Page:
Population, Health, and Environment in Nepal
"If you want to bring about conservation of these big, iconic species that need lots of area to roam, you have to work with the people that are living there," said Jon Miceler at a March 19, 2009, event, "Population, Health, and Environment in Nepal." Miceler, managing director for the World Wildlife Fund's (WWF) Eastern Himalayas program, and Rishi Bastakoti, director and co-founder of Resource Identification and Management Society Nepal (RIMS Nepal), discussed their ongoing work on population, health, and environment (PHE) programs in Nepal.
Protecting Tigers in the Terai
To protect endangered Bengal tigers in Nepal, WWF seeks to simultaneously protect the ecosystem and support sustainable livelihoods in the Terai Arc Landscape (TAL), a biodiverse region that spans the India-Nepal border. Environmental threats to the Terai include:
- Conversion of forest into farmland;
- Forest fires;
- Excessive extraction of timber and fuelwood;
- Human-wildlife conflict; and
- Population growth.
The area's national parks have become isolated islands that "are increasingly surrounded by oceans of people," Miceler said. "If we really want to preserve something like the tiger, we have to enable the creature to roam, to keep its genetics diverse." The ultimate goal is to connect the protected areas with a green corridor that will allow the tiger populations to move from one park to another.
"By protecting a tiger—which is what we call an ‘umbrella species'—you're actually protecting a whole host of species below that, and a whole host of ecosystems that are connected with the tigers," said Miceler.
Piloting PHE in Khata
In the Khata corridor, a region of the TAL, WWF worked with local leaders and community forest user groups to create a "permanent community-managed health clinic with basic clinical tools," Miceler said. In addition, the program:
- Distributed 172 arsenic filters to remove naturally occurring arsenic from the groundwater, as well as 44 hand pumps to provide clean drinking water;
- Improved access to family planning services and increased the contraceptive prevalence rate from 43 percent to 73 percent in two years; and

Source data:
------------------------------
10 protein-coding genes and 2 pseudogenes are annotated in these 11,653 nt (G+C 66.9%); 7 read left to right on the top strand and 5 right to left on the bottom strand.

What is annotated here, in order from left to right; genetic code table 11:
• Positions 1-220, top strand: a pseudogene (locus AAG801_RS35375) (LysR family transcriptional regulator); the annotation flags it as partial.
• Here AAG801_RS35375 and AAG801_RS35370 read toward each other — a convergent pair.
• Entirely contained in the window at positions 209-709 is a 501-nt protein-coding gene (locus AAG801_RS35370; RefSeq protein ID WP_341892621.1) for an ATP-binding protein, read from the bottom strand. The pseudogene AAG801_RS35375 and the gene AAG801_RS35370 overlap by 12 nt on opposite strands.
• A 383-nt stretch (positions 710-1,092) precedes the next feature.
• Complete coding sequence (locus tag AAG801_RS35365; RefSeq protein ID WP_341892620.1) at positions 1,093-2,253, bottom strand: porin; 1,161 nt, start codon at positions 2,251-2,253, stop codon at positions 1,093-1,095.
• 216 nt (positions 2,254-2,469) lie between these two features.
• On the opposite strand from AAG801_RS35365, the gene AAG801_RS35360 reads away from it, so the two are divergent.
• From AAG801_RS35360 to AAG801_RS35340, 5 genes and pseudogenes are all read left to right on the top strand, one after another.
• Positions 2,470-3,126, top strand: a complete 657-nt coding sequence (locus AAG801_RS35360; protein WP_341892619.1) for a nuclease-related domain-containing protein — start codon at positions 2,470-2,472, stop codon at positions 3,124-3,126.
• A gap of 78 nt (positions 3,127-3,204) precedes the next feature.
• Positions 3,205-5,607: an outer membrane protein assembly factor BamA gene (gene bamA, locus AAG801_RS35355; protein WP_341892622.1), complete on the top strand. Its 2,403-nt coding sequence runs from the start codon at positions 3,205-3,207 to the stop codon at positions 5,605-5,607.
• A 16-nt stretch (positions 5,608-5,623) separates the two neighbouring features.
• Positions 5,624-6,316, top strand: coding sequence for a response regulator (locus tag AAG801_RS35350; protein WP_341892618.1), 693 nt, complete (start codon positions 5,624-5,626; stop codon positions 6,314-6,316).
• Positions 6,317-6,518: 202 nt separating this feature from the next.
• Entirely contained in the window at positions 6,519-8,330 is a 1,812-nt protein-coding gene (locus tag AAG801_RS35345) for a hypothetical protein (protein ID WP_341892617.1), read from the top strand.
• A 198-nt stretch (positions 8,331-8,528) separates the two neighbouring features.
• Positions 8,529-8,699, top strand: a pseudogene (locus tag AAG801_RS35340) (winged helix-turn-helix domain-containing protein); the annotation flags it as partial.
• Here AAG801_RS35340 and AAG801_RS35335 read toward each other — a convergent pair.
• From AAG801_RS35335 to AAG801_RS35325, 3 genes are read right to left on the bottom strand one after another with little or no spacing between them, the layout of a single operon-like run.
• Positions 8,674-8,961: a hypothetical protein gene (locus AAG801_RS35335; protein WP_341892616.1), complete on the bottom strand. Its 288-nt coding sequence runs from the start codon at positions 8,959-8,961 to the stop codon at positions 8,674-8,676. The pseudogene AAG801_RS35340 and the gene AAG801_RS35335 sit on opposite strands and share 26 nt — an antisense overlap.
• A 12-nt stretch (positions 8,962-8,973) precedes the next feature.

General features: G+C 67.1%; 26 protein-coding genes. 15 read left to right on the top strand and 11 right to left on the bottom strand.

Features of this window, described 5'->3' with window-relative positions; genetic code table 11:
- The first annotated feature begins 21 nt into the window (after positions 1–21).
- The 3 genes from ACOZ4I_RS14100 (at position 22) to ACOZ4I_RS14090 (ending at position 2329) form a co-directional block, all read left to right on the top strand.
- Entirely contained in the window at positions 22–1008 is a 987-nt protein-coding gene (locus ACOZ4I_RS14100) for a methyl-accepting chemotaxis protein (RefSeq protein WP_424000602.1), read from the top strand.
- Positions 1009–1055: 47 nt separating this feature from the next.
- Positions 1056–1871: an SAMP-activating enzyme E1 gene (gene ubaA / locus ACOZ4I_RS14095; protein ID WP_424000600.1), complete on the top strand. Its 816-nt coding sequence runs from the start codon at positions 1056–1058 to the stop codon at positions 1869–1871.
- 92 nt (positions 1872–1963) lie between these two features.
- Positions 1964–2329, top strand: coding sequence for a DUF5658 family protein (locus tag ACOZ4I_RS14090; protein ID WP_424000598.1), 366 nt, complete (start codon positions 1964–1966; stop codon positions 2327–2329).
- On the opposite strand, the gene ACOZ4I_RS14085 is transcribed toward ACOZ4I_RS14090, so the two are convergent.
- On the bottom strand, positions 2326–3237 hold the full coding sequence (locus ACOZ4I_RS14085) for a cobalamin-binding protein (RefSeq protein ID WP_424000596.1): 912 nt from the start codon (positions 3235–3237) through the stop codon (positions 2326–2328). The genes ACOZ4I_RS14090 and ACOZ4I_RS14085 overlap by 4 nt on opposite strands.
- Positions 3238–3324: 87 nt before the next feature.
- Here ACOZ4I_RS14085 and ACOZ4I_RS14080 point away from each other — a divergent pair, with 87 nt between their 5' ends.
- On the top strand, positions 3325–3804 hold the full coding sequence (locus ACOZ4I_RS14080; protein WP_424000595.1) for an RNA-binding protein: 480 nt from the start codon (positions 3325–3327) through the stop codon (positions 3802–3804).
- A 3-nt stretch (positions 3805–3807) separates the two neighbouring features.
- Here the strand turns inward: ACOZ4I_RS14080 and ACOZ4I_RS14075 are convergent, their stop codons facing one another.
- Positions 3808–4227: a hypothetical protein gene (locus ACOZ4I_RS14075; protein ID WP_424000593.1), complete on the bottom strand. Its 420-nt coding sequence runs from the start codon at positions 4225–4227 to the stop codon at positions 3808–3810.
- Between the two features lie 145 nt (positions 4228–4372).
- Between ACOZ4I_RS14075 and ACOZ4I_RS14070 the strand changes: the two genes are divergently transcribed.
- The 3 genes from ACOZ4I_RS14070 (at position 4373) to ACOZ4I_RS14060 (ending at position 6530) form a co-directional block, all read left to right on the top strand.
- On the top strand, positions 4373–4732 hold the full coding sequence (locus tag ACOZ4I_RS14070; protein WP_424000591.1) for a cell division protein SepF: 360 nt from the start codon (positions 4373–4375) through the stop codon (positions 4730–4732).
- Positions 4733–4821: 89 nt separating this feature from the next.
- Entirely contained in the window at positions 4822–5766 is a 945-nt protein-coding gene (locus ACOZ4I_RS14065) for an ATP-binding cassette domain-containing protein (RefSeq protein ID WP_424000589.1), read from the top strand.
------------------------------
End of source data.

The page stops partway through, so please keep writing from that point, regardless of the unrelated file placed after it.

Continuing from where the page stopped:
- Provided 136 biogas plants with attached toilets and 100 improved cookstoves, reducing the need for fuelwood, which in turn decreased deforestation and the number of acute respiratory infections.
WWF will be "taking results from the successes we've had in the Khata corridor and lessons learned from other PHE projects in other countries to scale them up in other areas of the Terai," said Miceler.
PHE at the Grassroots Level
"The average fertility rate in Nepal is 3.1," said Bastakoti of the Nepalese NGO RIMS Nepal. "But it is much higher among the ethnic communities living in the remote areas with low education."
RIMS Nepal works with 82 community forest user groups in Dhading to improve livelihoods, health, and environmental conservation. Since 2006, the project has:
- Increased the contraceptive prevalence rate from 44 percent to 63.1 percent; and
- Distributed biogas and other improved cookstoves, helping reduce the incidence of acute respiratory illness from 55.5 percent to 5 percent and saving 1,178 metric tons of firewood each year.
RIMS Nepal trained 375 people to be peer educators and community-based distributors of contraceptives. "Local volunteers are key for the success of PHE," Bastakoti explained. "They become role models for behavioral change."
In addition, with RIMS Nepal's help, 24 community forest user groups incorporated PHE activities, including family planning, into their operational plans. The "integration of family planning and health brings added value to conservation, poverty reduction, and livelihood improvement," said Bastakoti, calling community forest user groups "one of the greatest grassroots-level institutions"—and key to advocating for the PHE approach at the national level.
Drafted by Will Rogers and edited by Rachel Weisshaar and Meaghan Parker.